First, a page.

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Redundancy

POWERLINK supports two types of redundancy: medium redundancy and master redundancy.

Ring redundancy

Classic ring redundancy is a simple and economical option in machine manufacturing. Applications are connected in the form of a ring, with both outer ends of the data line running through the network connected to the controller. For this layout, an extra data cable suffices to convert a daisy chain of applications into a ring, provided that the controller has two interfaces that support redundant operation. When a line failure is detected, the system switches from the failed data line to the redundant data line within a single cycle. This type of redundancy is typically used for solutions involving a considerable amount of mechanical stress.

Complete medium redundancy

Critical systems require high-availability features, including complete medium redundancy.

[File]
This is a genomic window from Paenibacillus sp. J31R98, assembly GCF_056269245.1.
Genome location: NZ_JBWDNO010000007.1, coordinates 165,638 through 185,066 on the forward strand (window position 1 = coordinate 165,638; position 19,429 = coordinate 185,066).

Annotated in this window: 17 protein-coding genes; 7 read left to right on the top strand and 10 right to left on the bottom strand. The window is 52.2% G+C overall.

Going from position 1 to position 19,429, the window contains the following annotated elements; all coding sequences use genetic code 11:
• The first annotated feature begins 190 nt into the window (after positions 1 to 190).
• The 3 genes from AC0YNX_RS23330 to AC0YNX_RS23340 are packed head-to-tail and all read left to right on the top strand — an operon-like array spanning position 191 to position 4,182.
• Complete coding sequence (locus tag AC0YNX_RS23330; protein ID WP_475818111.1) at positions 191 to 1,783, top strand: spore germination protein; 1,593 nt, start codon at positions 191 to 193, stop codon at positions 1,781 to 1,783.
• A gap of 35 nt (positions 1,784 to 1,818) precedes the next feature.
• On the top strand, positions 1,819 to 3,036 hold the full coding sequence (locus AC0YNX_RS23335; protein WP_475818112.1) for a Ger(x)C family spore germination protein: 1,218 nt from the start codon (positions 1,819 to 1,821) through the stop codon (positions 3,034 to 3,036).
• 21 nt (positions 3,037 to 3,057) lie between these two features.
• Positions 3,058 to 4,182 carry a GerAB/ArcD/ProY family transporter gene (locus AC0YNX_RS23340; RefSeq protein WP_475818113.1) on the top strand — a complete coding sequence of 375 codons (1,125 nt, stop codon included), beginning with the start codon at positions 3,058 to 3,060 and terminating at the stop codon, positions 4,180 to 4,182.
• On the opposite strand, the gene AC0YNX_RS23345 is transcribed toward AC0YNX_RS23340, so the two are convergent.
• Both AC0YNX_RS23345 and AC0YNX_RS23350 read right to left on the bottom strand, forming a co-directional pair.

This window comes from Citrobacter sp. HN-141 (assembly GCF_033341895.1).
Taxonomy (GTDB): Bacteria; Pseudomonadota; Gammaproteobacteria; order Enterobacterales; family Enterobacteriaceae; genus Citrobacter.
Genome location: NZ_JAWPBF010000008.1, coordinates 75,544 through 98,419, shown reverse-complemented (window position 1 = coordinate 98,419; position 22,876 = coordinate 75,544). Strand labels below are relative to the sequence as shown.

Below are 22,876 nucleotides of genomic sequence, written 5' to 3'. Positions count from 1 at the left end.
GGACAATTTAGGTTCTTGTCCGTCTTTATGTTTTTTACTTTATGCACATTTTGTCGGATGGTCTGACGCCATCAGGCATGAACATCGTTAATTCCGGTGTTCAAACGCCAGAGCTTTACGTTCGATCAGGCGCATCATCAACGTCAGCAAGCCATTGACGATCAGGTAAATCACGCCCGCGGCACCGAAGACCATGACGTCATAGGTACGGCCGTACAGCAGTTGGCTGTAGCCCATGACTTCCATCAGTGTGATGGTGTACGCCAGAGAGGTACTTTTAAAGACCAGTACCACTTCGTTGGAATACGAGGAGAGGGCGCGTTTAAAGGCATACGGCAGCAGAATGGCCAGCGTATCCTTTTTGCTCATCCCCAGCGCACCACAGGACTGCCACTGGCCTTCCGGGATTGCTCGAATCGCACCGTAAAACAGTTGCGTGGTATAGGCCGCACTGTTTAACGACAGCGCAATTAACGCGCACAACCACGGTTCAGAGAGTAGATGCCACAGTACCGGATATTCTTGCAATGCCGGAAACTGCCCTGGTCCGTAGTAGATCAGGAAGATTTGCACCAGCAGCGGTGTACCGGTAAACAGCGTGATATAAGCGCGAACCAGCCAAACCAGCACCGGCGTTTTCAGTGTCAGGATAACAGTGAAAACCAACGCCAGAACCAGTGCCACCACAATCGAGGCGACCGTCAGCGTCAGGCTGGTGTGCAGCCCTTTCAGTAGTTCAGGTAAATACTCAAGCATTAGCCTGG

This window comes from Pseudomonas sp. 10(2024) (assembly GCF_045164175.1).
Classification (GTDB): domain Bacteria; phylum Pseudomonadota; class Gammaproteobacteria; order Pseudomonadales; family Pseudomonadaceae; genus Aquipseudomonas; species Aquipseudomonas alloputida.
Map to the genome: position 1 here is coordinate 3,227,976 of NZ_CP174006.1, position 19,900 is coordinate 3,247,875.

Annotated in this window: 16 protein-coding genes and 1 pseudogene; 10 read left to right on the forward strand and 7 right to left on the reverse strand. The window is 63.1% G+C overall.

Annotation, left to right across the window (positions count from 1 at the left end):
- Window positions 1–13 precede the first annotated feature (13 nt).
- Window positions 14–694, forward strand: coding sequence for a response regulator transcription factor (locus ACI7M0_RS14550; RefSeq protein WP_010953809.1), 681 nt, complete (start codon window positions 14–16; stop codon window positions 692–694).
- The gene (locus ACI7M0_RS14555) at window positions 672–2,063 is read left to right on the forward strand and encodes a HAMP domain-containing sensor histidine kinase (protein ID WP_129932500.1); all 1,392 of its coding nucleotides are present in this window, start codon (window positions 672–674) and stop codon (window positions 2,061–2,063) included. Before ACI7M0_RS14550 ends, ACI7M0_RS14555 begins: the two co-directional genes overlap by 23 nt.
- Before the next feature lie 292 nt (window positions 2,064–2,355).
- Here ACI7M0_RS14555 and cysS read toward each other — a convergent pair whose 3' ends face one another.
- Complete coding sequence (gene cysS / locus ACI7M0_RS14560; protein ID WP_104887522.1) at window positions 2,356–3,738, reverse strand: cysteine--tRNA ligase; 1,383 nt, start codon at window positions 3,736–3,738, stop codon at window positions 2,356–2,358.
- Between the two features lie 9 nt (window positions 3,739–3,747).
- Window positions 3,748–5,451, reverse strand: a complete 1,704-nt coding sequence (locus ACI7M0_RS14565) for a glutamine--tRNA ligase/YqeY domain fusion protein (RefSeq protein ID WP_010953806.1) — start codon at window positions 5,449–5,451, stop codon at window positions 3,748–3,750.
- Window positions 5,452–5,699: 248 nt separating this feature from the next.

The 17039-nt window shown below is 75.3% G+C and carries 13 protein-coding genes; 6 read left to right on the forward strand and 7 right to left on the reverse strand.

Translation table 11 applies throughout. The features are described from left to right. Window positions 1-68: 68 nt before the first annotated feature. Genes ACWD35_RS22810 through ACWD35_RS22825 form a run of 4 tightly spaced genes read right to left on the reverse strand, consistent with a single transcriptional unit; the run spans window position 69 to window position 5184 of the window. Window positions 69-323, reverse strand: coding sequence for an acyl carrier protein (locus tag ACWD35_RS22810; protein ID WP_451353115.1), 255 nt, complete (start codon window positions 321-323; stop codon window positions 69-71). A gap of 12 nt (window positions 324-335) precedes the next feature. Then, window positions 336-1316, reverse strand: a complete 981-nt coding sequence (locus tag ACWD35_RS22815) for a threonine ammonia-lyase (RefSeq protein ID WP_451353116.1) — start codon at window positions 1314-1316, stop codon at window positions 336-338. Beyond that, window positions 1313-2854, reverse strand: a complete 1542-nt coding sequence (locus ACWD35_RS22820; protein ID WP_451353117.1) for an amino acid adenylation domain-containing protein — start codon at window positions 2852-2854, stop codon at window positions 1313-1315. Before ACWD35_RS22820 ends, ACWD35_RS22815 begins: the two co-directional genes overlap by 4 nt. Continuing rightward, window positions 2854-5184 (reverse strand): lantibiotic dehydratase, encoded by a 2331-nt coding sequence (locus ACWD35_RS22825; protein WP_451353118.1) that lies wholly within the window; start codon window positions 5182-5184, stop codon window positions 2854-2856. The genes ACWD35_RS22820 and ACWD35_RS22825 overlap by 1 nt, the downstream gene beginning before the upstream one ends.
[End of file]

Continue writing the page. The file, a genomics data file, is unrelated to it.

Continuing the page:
With POWERLINK, complete medium redundancy is achieved through the use of two different physical networks. The same redundant information is then transferred on both networks at the same time. In the event of network failure, the switchover is instantaneous and does not require downtime or reconfiguration. Each node is linked to both physical networks via a link selector (LS).

Master Redundancy

The second type of redundancy is full master (or managing node) redundancy, which plays a key role in high-availability systems and is used for energy systems in the process industry. Master redundancy is based on two or more redundant managing nodes at the top of the network hierarchy. Only one of these nodes serves as an active managing node; the others remains on hot standby and act as controlled nodes from the active managing node's point of view. The only difference between a standby MN and a CN is that a standby MN continuously monitors all network and CN functions so that it can assume the function of the active MN at any time without rebooting. In an emergency, POWERLINK Node ID 240 – reserved by the MN – is transferred to the closest redundant MN on the fly. This type of redundancy allows for a wide range of topologies. In each case, all basic POWERLINK characteristics such as minimal reaction times, real-time synchronization, high bandwidth and simple diagnostics continue to be fully available.